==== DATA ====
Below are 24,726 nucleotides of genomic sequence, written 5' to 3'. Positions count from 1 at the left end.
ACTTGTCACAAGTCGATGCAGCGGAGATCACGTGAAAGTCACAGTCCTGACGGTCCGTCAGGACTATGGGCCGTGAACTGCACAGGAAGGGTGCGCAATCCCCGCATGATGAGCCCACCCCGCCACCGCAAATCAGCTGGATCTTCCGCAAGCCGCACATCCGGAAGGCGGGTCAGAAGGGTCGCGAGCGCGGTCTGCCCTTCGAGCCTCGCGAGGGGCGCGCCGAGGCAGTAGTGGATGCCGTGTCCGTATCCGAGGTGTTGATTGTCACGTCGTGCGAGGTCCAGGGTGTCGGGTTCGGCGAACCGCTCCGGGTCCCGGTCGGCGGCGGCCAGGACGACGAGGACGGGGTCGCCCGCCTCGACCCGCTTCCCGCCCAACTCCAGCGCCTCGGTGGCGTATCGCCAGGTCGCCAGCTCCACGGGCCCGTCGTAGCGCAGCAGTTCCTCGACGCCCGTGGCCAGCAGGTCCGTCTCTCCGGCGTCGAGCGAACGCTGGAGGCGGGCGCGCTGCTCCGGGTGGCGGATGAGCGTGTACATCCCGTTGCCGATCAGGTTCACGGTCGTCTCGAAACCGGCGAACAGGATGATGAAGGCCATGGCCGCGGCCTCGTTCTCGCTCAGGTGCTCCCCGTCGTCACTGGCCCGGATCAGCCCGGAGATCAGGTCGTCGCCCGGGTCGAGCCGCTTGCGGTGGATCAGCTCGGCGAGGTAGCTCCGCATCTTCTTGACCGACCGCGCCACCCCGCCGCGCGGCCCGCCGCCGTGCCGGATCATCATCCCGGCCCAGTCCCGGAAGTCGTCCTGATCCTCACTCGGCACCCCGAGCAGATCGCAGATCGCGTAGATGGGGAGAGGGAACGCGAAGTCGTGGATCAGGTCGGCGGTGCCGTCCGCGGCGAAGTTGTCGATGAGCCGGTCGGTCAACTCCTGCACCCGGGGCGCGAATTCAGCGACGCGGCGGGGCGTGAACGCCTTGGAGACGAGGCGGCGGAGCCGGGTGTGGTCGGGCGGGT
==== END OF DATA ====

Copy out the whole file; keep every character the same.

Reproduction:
Below are 24,726 nucleotides of genomic sequence, written 5' to 3'. Positions count from 1 at the left end.
ACTTGTCACAAGTCGATGCAGCGGAGATCACGTGAAAGTCACAGTCCTGACGGTCCGTCAGGACTATGGGCCGTGAACTGCACAGGAAGGGTGCGCAATCCCCGCATGATGAGCCCACCCCGCCACCGCAAATCAGCTGGATCTTCCGCAAGCCGCACATCCGGAAGGCGGGTCAGAAGGGTCGCGAGCGCGGTCTGCCCTTCGAGCCTCGCGAGGGGCGCGCCGAGGCAGTAGTGGATGCCGTGTCCGTATCCGAGGTGTTGATTGTCACGTCGTGCGAGGTCCAGGGTGTCGGGTTCGGCGAACCGCTCCGGGTCCCGGTCGGCGGCGGCCAGGACGACGAGGACGGGGTCGCCCGCCTCGACCCGCTTCCCGCCCAACTCCAGCGCCTCGGTGGCGTATCGCCAGGTCGCCAGCTCCACGGGCCCGTCGTAGCGCAGCAGTTCCTCGACGCCCGTGGCCAGCAGGTCCGTCTCTCCGGCGTCGAGCGAACGCTGGAGGCGGGCGCGCTGCTCCGGGTGGCGGATGAGCGTGTACATCCCGTTGCCGATCAGGTTCACGGTCGTCTCGAAACCGGCGAACAGGATGATGAAGGCCATGGCCGCGGCCTCGTTCTCGCTCAGGTGCTCCCCGTCGTCACTGGCCCGGATCAGCCCGGAGATCAGGTCGTCGCCCGGGTCGAGCCGCTTGCGGTGGATCAGCTCGGCGAGGTAGCTCCGCATCTTCTTGACCGACCGCGCCACCCCGCCGCGCGGCCCGCCGCCGTGCCGGATCATCATCCCGGCCCAGTCCCGGAAGTCGTCCTGATCCTCACTCGGCACCCCGAGCAGATCGCAGATCGCGTAGATGGGGAGAGGGAACGCGAAGTCGTGGATCAGGTCGGCGGTGCCGTCCGCGGCGAAGTTGTCGATGAGCCGGTCGGTCAACTCCTGCACCCGGGGCGCGAATTCAGCGACGCGGCGGGGCGTGAACGCCTTGGAGACGAGGCGGCGGAGCCGGGTGTGGTCGGGCGGGT